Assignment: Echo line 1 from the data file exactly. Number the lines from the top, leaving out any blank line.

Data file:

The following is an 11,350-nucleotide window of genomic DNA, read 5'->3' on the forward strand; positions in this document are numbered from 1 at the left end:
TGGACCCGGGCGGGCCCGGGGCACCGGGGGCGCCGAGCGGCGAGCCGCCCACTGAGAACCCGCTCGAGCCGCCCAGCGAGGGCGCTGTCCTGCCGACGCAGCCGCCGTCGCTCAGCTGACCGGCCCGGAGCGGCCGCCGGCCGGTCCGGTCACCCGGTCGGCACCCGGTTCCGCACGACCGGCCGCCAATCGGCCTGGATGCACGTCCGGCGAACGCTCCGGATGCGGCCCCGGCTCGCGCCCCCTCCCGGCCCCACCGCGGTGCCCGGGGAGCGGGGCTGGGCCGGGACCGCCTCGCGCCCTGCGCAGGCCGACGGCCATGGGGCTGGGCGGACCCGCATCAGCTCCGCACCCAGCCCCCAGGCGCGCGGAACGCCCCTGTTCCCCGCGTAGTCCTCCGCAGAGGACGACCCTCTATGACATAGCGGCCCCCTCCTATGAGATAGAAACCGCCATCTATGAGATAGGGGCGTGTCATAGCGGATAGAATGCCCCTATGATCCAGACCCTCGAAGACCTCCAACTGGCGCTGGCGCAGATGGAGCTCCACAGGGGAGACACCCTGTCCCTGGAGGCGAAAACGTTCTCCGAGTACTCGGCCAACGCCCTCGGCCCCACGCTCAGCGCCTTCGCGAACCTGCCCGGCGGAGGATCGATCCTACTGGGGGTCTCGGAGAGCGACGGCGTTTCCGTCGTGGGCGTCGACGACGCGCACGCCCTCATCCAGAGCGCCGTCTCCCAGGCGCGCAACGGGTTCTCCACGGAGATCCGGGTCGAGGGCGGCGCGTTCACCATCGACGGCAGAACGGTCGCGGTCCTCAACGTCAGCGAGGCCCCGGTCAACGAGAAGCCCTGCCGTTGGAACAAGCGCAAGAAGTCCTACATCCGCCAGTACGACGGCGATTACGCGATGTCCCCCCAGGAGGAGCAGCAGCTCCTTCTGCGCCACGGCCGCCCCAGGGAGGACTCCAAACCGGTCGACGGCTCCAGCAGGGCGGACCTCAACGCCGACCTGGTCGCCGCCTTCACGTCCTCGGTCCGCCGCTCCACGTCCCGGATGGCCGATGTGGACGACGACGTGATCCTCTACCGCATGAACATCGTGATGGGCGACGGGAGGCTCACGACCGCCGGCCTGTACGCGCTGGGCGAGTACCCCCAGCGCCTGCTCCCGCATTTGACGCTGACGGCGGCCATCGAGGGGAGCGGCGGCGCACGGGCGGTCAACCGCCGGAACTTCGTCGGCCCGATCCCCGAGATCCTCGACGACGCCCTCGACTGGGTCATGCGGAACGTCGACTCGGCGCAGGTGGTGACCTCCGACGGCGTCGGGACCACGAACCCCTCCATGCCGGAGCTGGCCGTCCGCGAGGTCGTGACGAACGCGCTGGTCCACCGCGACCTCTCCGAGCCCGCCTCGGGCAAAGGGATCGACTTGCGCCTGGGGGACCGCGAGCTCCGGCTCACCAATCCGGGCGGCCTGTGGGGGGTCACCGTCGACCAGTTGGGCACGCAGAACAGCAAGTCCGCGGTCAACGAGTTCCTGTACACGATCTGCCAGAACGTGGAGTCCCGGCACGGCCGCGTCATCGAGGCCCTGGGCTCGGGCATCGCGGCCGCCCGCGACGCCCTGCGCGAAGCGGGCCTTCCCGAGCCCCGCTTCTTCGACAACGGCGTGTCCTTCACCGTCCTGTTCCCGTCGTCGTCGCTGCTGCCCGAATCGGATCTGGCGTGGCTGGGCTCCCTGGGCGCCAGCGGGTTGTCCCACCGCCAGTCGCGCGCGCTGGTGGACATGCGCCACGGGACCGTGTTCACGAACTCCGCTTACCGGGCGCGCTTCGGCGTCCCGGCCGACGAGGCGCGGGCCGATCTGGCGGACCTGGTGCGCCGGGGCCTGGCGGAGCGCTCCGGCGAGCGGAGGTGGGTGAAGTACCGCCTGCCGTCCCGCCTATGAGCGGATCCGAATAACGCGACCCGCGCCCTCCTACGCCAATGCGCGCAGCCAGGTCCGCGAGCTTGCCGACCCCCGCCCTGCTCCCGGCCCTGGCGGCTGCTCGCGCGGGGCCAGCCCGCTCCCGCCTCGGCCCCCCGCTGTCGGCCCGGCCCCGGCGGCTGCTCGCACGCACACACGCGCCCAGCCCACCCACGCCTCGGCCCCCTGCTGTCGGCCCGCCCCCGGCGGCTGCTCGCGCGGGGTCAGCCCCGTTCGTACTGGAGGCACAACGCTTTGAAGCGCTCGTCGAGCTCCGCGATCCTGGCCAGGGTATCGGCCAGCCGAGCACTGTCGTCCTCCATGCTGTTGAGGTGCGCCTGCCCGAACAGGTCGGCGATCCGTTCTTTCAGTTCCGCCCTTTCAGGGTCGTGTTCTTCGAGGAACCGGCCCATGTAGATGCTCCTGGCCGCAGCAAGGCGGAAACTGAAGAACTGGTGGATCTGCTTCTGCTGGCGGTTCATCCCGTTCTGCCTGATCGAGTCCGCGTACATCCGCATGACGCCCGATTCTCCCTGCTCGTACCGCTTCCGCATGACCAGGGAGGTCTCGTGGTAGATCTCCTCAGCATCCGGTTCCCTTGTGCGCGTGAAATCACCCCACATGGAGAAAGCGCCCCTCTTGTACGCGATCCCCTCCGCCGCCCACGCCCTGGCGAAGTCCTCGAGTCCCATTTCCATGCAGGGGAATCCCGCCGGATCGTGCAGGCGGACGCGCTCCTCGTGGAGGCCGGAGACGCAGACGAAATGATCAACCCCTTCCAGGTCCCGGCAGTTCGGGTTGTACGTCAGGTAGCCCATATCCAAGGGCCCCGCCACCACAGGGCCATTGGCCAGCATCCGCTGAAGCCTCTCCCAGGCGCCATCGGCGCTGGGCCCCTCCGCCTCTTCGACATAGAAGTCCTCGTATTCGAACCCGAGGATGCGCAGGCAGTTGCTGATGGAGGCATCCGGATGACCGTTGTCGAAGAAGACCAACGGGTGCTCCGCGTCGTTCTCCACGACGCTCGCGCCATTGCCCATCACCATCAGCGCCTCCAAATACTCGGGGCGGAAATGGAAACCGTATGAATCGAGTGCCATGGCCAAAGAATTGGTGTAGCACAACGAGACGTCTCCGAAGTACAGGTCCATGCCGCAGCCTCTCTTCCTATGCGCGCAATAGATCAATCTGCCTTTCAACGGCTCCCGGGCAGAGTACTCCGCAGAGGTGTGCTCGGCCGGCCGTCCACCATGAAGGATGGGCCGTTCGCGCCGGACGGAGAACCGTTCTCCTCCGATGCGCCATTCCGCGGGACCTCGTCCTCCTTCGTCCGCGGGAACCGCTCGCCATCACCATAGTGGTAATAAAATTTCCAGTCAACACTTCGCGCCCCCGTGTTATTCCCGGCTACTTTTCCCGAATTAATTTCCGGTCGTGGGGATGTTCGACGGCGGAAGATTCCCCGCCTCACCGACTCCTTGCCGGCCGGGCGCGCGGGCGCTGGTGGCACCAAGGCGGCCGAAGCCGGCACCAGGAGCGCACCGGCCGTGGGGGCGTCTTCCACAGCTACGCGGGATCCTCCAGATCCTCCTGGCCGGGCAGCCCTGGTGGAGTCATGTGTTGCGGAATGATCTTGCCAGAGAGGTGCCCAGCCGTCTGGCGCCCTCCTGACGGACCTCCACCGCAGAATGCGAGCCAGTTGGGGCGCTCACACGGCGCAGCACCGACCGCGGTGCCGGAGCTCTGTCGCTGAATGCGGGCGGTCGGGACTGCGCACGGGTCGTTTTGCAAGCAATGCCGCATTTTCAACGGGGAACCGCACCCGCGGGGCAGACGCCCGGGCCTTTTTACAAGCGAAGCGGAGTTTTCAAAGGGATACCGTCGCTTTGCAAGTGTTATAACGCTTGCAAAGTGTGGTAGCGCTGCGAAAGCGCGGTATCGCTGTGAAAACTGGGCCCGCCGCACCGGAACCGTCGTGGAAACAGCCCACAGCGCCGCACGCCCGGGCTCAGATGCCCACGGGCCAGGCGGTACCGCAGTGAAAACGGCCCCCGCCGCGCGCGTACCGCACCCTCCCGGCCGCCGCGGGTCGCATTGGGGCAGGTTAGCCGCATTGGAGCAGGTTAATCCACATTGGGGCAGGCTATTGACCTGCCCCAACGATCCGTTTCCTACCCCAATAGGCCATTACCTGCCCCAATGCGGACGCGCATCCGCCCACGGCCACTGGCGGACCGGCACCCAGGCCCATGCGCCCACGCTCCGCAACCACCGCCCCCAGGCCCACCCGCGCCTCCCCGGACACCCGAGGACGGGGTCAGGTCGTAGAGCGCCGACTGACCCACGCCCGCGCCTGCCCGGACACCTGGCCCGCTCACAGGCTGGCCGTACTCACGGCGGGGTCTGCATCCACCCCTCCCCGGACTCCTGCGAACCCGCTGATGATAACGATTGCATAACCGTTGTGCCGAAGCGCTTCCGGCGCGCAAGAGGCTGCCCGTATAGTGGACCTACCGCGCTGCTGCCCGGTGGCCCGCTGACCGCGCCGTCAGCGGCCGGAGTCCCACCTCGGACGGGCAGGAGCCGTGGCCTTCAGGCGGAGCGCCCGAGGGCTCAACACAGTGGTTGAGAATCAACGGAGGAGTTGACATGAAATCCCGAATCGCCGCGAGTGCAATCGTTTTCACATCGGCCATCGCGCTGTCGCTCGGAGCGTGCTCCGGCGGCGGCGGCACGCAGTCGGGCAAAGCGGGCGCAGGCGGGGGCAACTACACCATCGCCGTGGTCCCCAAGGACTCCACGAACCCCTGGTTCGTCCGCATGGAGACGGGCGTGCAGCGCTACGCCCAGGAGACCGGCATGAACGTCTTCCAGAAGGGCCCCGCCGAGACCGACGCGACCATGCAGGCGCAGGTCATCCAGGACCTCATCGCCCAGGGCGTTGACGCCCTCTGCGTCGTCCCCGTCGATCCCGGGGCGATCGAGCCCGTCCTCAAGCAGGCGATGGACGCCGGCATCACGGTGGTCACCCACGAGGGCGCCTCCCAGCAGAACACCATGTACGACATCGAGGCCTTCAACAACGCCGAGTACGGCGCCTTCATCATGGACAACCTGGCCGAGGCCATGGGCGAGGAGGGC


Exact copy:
The following is an 11,350-nucleotide window of genomic DNA, read 5'->3' on the forward strand; positions in this document are numbered from 1 at the left end: